Indeed, sharpness and clarity, or the lack of it, does not define a good or bad picture. Rather, as you said, the light and the atmosphere, perhaps also the ability to express the photographer’s message therein, are by far the more significant elements.

        I do not worship brands. I bring along the Q2 because of it’s compactness (for street photography in particular), and the 4 focal length in one fixed lens. The camera logo has nothing to do with my choice.

        Cheers !

  • Michael Fleischer says:

    Hi Adrian,

    Wow, yes, excellent!

    Very atmospheric – me loves.
    Very blurry (some) – me likes.
    Very (somehow) organic – me surprised.

    Morning Glow.
    looks like a scene out of Lars Von Triers film; “Europa”
    Sehr Gut.


    • Adrian says:

      Wow, yes, thank you Michael!

      I shall reveal some of the highly secret inner workings of DS. I blog privately via email, and when Pascal got a copy, he asked if I would like to post it as a story on DS, as he liked some of the very blurry pictures so much. I re-edited a little, and added some pictures taken this week.

      I have found ways to capture and process jpegs from my phone particularly in very low light which I really like for their “atmosphere”. It’s funny that in comparison a “proper” camera seems rather sterile, and in spite of the technical failings that some of the internet would no doubt find objectionable, I rather like the results. I’m happy that you do too.

      There was something so emotive about the view through the terminal window. It was only just after dawn when I touched down in Bangkok, and the moisture in the air made it quite hazy. By the time I’d made it to domestic departures, the sun was up, but I loved the effect of the sun through the wet glass.

  • Nancee Rostad says:

    Thanks for sharing your wonderful photos from Thailand, Adrian! That beautiful country has been on my bucket list for some time now; however, the heat and humidity keep this easily wilting photographer from traveling there.
    I’ve always said that it’s not the equipment, it’s the skill of the photographer that produces wonderful images. You have proved my point! A cellphone is generally at hand and only takes a good eye to know when and where to use it. I especially liked your images of the sea, with Night Waves & Night Beach being my absolute favorites. Those two images are so moody and rich with colors and textures – lovely!

    • Adrian says:

      Thank you so much for such high praise!

      In the past, because I have often photograph physique sports competitions in Asia during travels, and because I started to also do formal portraiture with athletes, I carried a bag full of equipment. More recently, for personal reasons, I’ve wanted holidays to be more like holidays, so I’ve travelled relatively light.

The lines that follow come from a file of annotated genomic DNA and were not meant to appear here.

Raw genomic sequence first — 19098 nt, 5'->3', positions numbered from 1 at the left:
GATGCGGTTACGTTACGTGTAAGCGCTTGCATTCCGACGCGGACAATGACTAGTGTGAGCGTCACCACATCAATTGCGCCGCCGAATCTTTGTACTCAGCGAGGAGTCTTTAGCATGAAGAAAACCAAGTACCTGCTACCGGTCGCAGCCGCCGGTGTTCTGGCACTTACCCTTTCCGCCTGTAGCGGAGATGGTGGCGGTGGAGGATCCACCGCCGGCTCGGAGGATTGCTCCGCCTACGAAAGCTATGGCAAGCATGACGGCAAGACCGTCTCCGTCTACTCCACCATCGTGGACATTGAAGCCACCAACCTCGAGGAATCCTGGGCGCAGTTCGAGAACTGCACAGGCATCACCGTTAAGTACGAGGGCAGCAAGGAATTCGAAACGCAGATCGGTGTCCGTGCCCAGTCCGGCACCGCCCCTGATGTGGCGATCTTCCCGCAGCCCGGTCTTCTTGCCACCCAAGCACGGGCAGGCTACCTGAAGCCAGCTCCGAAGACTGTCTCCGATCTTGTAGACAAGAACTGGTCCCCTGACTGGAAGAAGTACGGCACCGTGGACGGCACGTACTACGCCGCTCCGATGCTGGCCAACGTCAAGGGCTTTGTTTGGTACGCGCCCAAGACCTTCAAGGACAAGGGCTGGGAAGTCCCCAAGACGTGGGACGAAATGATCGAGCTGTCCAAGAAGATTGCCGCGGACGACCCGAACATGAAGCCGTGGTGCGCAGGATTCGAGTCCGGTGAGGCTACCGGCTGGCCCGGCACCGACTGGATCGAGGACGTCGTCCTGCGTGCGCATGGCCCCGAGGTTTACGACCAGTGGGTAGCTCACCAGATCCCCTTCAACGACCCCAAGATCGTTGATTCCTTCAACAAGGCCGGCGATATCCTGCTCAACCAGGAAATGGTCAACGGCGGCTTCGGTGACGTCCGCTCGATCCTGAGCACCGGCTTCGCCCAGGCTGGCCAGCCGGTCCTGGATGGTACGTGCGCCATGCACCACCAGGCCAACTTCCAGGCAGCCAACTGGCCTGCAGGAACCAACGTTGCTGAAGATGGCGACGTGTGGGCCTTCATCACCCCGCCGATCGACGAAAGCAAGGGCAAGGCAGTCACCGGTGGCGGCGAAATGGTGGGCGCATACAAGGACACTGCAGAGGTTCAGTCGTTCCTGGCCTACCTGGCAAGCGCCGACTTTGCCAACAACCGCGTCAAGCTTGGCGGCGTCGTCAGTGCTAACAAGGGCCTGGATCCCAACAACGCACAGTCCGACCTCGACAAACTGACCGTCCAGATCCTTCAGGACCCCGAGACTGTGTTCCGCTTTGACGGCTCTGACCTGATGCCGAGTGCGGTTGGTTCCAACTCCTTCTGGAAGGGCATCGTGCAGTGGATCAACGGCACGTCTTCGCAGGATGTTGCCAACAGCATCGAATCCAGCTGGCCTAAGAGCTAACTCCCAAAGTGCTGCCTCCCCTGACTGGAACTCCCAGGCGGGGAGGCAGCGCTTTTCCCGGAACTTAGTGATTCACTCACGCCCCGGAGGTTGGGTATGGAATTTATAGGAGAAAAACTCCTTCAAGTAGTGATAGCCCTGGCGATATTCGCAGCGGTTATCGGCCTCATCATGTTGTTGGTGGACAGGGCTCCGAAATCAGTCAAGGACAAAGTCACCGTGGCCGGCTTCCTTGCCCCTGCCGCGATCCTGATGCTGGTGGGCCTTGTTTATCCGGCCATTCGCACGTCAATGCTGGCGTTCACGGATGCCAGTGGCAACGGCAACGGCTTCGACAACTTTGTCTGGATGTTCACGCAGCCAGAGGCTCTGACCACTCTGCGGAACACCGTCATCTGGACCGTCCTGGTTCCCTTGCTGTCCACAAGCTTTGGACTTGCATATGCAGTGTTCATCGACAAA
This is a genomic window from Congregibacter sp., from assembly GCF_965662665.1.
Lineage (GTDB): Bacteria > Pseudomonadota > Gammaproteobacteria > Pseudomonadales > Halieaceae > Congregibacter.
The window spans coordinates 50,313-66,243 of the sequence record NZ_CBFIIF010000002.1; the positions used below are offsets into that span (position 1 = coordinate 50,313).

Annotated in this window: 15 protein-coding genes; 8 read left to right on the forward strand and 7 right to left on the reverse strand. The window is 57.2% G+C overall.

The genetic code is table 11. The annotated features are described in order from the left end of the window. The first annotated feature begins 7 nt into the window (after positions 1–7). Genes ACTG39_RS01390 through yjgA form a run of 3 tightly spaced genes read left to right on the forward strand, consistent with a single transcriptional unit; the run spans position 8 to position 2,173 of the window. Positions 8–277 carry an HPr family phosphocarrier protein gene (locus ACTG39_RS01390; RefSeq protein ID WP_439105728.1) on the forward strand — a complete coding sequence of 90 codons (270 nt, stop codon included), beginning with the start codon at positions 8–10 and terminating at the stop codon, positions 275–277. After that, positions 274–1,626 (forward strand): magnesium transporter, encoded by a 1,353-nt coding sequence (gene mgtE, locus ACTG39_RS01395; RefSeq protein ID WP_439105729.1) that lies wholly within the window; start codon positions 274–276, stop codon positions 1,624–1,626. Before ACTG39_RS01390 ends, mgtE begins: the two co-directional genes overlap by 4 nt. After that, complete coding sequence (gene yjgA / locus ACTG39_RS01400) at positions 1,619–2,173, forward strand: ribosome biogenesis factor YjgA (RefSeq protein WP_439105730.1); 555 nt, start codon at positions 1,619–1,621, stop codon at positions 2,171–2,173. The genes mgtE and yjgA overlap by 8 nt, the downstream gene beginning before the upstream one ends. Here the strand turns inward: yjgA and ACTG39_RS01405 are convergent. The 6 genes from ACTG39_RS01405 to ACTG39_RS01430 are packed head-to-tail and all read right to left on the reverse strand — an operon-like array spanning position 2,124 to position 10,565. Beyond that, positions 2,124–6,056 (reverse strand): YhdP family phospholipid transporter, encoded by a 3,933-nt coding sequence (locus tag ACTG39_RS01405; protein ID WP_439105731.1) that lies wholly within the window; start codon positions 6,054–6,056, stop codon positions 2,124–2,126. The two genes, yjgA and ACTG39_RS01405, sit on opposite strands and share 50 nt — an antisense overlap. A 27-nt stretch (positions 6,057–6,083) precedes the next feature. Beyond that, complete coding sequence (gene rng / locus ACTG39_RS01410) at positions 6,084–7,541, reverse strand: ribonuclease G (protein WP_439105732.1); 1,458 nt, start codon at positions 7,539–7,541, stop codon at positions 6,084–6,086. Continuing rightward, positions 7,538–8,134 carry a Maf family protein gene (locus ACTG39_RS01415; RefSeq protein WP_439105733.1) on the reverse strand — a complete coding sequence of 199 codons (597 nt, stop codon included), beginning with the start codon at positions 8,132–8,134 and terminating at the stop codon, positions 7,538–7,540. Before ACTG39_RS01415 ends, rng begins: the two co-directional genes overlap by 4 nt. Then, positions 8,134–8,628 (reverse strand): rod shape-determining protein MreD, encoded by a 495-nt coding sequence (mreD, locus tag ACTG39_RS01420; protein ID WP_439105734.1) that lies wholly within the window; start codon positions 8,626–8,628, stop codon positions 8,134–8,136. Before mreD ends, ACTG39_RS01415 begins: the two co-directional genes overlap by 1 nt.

Last year I wrote a post am I going mad using an inexpensive phone? which was the start of my journey using a mobile phone, as previously I’d always ignored the camera. I had to change my phone earlier this year, and bought another inexpensive one, but the more I experiment with it, the more I’m fascinated and surprised by what can done with them. It’s the antithesis of our current “gear” centric photography world, which has been a theme for several of my posts this year (the un-camera and the un-lens, to follow DearSusan’s theme of “un-destination” photography!)

      The pictures you mention are the ones that really had to have some serious post processing on the phone to get them to that stage, as when shot it was effectively nearly pitch dark, and they were taken hand held. I find the effect quite mesmerising, even though I was there!

      As for Thailand, it is a wonderful, colourful place full of joy and wonder that I think many people fall in love with. It is however also very hot and humid. The best time to visit is around November to January, and the northern provinces such as Chiang Mai are a little cooler. March and April are best avoided as they are the hottest months, and I’ve known it to be up to 44 Celcius at that time. Depending on your explorers spirit, many people also enjoy neighbouring Laos, Cambodia and Myanmar. Singapore makes a very civilised stop over in the area, but also suffers from incredible heat and humidity. Personally I favour Thailand for its good tourist infrastructure combined with relative civility, yet also being somewhere very foreign and fascinating for anyone from Western cultures.

      • Nancee Rostad says:

        Thanks for the tip on when to travel to Thailand at its “coolest”. It’s back on my list, for sure.
        While I typically only carry my 5D MarkII and two lenses while on a photo adventure, quality high-functioning lenses are heavy! Recently I decided to purchase a Sony mirror-less camera and lenses to take on trips requiring air travel. However, I so love my Canon, that the Sony is merely my back-up gear – totally defeating my intention to travel light! In January, my husband & I travelled to Hawaii to celebrate our anniversary. I brought my Canon to do some casual photography and ended using only my iPhone! I’m heading back to Kyoto in December and will be bringing both cameras and my iPhone.

        • Adrian says: